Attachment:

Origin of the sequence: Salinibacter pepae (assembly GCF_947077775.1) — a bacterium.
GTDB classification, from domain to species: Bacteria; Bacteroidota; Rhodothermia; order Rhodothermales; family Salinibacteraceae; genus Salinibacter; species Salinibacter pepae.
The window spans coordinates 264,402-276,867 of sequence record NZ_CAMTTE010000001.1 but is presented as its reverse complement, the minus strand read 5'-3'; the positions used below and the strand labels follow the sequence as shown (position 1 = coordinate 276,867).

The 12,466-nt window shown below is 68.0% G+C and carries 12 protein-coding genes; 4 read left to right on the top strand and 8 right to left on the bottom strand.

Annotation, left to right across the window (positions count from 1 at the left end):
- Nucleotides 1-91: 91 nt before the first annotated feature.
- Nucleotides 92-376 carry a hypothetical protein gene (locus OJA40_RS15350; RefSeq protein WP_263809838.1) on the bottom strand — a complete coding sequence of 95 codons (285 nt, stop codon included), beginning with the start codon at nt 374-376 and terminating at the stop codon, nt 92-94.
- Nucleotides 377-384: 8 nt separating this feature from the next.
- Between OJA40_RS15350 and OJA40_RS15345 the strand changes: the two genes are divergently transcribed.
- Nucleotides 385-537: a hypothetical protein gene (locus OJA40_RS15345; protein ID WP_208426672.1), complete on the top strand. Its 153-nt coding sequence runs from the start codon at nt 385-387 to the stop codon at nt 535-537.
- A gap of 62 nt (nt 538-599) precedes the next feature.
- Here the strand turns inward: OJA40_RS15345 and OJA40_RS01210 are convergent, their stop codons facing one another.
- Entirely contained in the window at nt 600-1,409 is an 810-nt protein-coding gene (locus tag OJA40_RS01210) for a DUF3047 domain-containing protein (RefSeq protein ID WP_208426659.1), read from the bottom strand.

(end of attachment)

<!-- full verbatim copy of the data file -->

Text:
Origin of the sequence: Salinibacter pepae (assembly GCF_947077775.1) — a bacterium.
GTDB classification, from domain to species: Bacteria; Bacteroidota; Rhodothermia; order Rhodothermales; family Salinibacteraceae; genus Salinibacter; species Salinibacter pepae.
The window spans coordinates 264,402-276,867 of sequence record NZ_CAMTTE010000001.1 but is presented as its reverse complement, the minus strand read 5'-3'; the positions used below and the strand labels follow the sequence as shown (position 1 = coordinate 276,867).

The 12,466-nt window shown below is 68.0% G+C and carries 12 protein-coding genes; 4 read left to right on the top strand and 8 right to left on the bottom strand.

Annotation, left to right across the window (positions count from 1 at the left end):
- Nucleotides 1-91: 91 nt before the first annotated feature.
- Nucleotides 92-376 carry a hypothetical protein gene (locus OJA40_RS15350; RefSeq protein WP_263809838.1) on the bottom strand — a complete coding sequence of 95 codons (285 nt, stop codon included), beginning with the start codon at nt 374-376 and terminating at the stop codon, nt 92-94.
- Nucleotides 377-384: 8 nt separating this feature from the next.
- Between OJA40_RS15350 and OJA40_RS15345 the strand changes: the two genes are divergently transcribed.
- Nucleotides 385-537: a hypothetical protein gene (locus OJA40_RS15345; protein ID WP_208426672.1), complete on the top strand. Its 153-nt coding sequence runs from the start codon at nt 385-387 to the stop codon at nt 535-537.
- A gap of 62 nt (nt 538-599) precedes the next feature.
- Here the strand turns inward: OJA40_RS15345 and OJA40_RS01210 are convergent, their stop codons facing one another.
- Entirely contained in the window at nt 600-1,409 is an 810-nt protein-coding gene (locus tag OJA40_RS01210) for a DUF3047 domain-containing protein (RefSeq protein ID WP_208426659.1), read from the bottom strand.